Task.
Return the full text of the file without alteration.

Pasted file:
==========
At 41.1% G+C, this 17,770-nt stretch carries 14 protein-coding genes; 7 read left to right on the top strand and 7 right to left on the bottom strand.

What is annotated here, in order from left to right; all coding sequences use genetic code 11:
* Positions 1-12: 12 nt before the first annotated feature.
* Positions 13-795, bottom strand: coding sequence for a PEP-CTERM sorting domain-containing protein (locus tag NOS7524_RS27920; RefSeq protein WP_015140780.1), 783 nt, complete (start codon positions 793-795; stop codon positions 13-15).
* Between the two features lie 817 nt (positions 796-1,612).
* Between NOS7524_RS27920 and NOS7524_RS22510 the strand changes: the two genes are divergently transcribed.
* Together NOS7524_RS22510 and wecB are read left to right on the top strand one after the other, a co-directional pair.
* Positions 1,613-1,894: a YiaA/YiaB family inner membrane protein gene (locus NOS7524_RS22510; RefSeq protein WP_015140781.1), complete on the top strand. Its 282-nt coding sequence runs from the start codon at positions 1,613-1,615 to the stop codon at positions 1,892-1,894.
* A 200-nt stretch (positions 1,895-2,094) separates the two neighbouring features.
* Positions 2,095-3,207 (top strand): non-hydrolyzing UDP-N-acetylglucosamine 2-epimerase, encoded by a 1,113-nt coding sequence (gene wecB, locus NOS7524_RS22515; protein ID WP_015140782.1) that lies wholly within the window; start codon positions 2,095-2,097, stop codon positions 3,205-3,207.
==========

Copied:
At 41.1% G+C, this 17,770-nt stretch carries 14 protein-coding genes; 7 read left to right on the top strand and 7 right to left on the bottom strand.

What is annotated here, in order from left to right; all coding sequences use genetic code 11:
* Positions 1-12: 12 nt before the first annotated feature.
* Positions 13-795, bottom strand: coding sequence for a PEP-CTERM sorting domain-containing protein (locus tag NOS7524_RS27920; RefSeq protein WP_015140780.1), 783 nt, complete (start codon positions 793-795; stop codon positions 13-15).
* Between the two features lie 817 nt (positions 796-1,612).
* Between NOS7524_RS27920 and NOS7524_RS22510 the strand changes: the two genes are divergently transcribed.
* Together NOS7524_RS22510 and wecB are read left to right on the top strand one after the other, a co-directional pair.
* Positions 1,613-1,894: a YiaA/YiaB family inner membrane protein gene (locus NOS7524_RS22510; RefSeq protein WP_015140781.1), complete on the top strand. Its 282-nt coding sequence runs from the start codon at positions 1,613-1,615 to the stop codon at positions 1,892-1,894.
* A 200-nt stretch (positions 1,895-2,094) separates the two neighbouring features.
* Positions 2,095-3,207 (top strand): non-hydrolyzing UDP-N-acetylglucosamine 2-epimerase, encoded by a 1,113-nt coding sequence (gene wecB, locus NOS7524_RS22515; protein ID WP_015140782.1) that lies wholly within the window; start codon positions 2,095-2,097, stop codon positions 3,205-3,207.